Gold: The Final Science Fiction Collection

Front Cover
Harper Collins, 2009 M03 17 - 416 pages

Gold is the final and crowning achievement of the fifty-year career of science fiction's transcendent genius, the world-famous author who defined the field of science fiction for its practitioners, its millions of readers, and the world at large.

The first section contains stories that range from the humorous to the profound, at the heart of which is the title story, "Gold," a moving and revealing drama about a writer who gambles everything on a chance at immortality: a gamble Asimov himself made -- and won. The second section contains the grand master's ruminations on the SF genre itself. And the final section is comprised of Asimov's thoughts on the craft and writing of science fiction.

 

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LibraryThing Review

User Review  - hopeevey - LibraryThing

On the one hand, I very much enjoy Dr. Asimov's stories. All of the fiction in this volume was new to me, and a joy to read. That made up about 30% of the book. A collection of essays, mostly ... Read full review

LibraryThing Review

User Review  - mrgan - LibraryThing

Asimov is a treasure, god bless him, but his fiction is often little more than a competently written one-liner. I attempted re-reading this whole collection and I got about half way through before remembering that it's so slight, there's a reason I only remember a bit of it now. Read full review

Contents

Left to Right
42
Alexander the God
77
Goodbye to Earth
88
Feghoot and the Courts
99
The Nations in Space
119
Flying Saucers and Science Fiction
180
The Science Fiction Blowgun
189
The AllHuman Galaxy
216
The Name of Our Field
312
Hints
316
Writing for Young People
321
Names
327
Originality
333
Book Reviews
339
What Writers Go Through
344
Revisions
350

Science Fiction Series
228
Outsiders Insiders
246
Science Fiction Anthologies
252
Plotting
283
Metaphor
289
Ideas
295
Suspense
301
Serials
307
Irony
356
Plagiarism
362
Symbolism
368
Prediction
374
Bestseller
380
Pseudonyms
386
Dialog
392
Copyright

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Page 137 - Poor naked wretches, wheresoe'er you are, That bide the pelting of this pitiless storm, How shall your houseless heads and unfed sides Your loop'd and window'd raggedness, defend you From seasons such as these?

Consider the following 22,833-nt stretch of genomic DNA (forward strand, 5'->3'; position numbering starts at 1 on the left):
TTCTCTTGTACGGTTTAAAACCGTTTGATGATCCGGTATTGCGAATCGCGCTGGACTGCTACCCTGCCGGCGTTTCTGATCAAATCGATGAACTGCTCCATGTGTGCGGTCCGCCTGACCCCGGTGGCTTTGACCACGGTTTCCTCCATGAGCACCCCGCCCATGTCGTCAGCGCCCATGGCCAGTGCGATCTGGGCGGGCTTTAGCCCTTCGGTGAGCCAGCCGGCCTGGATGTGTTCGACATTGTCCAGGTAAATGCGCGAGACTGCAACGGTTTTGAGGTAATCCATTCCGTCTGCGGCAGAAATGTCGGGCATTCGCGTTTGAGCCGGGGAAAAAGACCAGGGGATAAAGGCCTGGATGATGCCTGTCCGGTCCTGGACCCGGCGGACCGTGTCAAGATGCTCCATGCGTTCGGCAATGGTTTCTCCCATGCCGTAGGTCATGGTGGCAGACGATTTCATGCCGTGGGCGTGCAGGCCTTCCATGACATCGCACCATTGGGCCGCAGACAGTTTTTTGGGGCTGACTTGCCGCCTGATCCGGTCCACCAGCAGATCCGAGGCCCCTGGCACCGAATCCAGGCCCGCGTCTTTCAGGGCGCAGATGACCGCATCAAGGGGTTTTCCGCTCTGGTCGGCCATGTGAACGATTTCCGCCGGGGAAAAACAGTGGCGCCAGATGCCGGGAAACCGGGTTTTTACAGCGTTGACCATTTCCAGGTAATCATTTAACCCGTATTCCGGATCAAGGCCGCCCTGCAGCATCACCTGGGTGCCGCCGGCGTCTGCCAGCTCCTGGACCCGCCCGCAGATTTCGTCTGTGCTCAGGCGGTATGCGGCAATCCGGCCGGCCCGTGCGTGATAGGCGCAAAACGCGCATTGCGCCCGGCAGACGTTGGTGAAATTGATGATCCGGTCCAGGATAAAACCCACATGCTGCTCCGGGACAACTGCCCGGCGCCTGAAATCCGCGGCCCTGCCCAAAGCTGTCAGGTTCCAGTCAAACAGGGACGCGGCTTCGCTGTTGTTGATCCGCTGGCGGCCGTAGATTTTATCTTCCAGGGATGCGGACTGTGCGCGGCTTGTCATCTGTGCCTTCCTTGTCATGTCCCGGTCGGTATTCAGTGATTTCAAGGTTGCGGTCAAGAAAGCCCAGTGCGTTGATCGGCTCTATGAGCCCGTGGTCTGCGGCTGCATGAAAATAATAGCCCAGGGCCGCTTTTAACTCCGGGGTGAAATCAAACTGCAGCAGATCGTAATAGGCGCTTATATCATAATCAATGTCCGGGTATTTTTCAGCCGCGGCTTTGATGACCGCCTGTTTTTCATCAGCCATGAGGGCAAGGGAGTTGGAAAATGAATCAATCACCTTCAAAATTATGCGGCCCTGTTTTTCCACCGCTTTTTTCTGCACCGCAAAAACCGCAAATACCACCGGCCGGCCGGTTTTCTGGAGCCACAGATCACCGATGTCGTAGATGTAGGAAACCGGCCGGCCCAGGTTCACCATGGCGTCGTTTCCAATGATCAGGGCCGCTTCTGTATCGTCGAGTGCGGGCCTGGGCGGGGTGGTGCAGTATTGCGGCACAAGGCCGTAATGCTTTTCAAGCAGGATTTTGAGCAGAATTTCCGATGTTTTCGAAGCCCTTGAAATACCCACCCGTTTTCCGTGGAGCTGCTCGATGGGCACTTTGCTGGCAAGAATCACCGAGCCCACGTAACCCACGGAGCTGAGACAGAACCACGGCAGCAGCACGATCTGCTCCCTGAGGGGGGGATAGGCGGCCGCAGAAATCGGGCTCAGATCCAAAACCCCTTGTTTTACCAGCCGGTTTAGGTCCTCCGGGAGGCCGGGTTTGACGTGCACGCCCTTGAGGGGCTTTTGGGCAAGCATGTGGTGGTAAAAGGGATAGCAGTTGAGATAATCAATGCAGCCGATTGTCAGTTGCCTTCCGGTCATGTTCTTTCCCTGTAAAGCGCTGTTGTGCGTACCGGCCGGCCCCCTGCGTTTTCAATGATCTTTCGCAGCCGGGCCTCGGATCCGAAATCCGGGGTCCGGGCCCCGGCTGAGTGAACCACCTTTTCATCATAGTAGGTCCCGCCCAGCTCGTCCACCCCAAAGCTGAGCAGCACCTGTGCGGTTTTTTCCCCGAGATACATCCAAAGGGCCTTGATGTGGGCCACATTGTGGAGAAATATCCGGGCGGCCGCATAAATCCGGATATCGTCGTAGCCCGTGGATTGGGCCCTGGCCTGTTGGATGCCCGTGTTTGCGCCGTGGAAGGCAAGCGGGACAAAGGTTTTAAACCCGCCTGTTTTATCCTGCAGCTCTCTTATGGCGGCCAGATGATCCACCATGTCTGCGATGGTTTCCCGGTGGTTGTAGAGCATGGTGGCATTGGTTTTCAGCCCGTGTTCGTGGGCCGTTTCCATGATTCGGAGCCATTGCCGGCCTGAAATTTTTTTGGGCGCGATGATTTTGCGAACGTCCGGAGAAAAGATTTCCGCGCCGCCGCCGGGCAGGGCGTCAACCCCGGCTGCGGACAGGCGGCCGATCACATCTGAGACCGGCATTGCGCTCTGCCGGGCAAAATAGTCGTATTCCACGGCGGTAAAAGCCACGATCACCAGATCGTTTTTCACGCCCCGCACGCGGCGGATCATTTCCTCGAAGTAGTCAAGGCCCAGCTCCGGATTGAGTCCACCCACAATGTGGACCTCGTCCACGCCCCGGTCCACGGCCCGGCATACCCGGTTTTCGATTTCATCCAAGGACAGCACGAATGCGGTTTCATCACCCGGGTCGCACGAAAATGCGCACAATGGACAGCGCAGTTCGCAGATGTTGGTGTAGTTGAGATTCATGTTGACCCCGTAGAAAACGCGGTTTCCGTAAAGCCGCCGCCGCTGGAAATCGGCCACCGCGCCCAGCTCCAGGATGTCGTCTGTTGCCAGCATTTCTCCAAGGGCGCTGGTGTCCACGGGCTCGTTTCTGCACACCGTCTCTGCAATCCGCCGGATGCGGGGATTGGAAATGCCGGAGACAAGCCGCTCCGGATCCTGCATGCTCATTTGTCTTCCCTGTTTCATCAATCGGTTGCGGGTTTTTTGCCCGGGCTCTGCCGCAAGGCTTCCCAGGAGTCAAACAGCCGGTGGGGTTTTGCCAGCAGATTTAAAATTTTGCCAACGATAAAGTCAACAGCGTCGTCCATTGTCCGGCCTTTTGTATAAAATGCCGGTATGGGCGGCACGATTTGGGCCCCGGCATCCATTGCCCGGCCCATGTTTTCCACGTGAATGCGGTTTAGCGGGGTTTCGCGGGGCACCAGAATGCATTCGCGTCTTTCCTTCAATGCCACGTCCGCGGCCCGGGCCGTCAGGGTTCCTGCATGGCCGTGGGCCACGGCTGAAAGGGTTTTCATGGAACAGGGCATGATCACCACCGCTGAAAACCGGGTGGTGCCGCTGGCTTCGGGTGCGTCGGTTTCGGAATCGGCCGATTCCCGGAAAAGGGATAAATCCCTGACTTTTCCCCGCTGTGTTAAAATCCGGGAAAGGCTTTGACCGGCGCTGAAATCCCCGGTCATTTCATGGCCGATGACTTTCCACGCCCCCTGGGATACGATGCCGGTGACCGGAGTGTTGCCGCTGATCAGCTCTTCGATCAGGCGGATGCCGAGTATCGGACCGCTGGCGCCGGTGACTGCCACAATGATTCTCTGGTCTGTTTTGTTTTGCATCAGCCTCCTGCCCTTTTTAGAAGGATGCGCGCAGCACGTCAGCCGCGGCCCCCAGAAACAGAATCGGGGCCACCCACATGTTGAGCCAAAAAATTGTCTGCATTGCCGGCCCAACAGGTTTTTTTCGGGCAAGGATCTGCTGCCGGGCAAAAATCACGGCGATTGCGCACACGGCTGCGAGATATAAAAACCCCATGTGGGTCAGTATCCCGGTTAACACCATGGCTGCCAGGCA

Page 131 - Hear, nature, hear ; dear goddess, hear ! ó Suspend thy purpose, if thou didst intend To make this creature fruitful ! Into her womb convey sterility ! Dry up in her the organs of increase ; And from her derogate body never spring A babe to honour her ! If she must teem, Create her child of spleen ; that it may live, And be a thwart disnatured torment to her...
Page 138 - Pray, do not mock me : I am a very foolish fond old man, Fourscore and upward, not an hour more nor less ; And, to deal plainly, I fear I am not in my perfect mind.
Page 136 - Blow, winds, and crack your cheeks! rage! blow! You cataracts and hurricanoes, spout Till you have drench'd our steeples, drown'd the cocks! You sulphurous and thought-executing fires, Vaunt-couriers to oak-cleaving thunderbolts, Singe my white head! And thou all-shaking thunder, Strike flat the thick rotundity o
Page 136 - Spit, fire! spout rain! Nor rain, wind, thunder, fire, are my daughters: I tax not you, you elements, with unkindness, I never gave you kingdom, call'd you children, You owe me no subscription...
Page 138 - And, to deal plainly, I fear I am not in my perfect mind. Methinks I should know you and know this man; Yet I am doubtful; for I am mainly ignorant What place this is, and all the skill I have Remembers not these garments; nor I know not Where I did lodge last night. Do not laugh at me; For, as I am a man, I think this lady To be my child Cordelia.
Page 291 - The land through which we have gone to search it, is a land that eateth up the inhabitants thereof; and all the people that we saw in it, are men of a great stature. And there we saw the giants, the sons of Anak, which come of the giants : and we were in our own sight as grasshoppers, and so we were in their sight.
Page 137 - I have ta'en Too little care of this! Take physic, pomp; Expose thyself to feel what wretches feel, That thou mayst shake the superflux to them And show the heavens more just.
Page 241 - A fruteful and pleasaunt worke of the beste state of a publyque weale, and of the newe yle called Utopia...

References to this book

About the author (2009)

To list Isaac Asimov's honors, as to list his books, would be excessive. Let it simply be noted that Isaac Asimov was the most famous, most honored, most widely read, and most beloved science fiction author of all time. In his five decades as an author, he wrote more than four hundred books, won every award his readers and colleagues could contrive to give him, and provided pleasure and insight to millions. He died in 1992, still at work.

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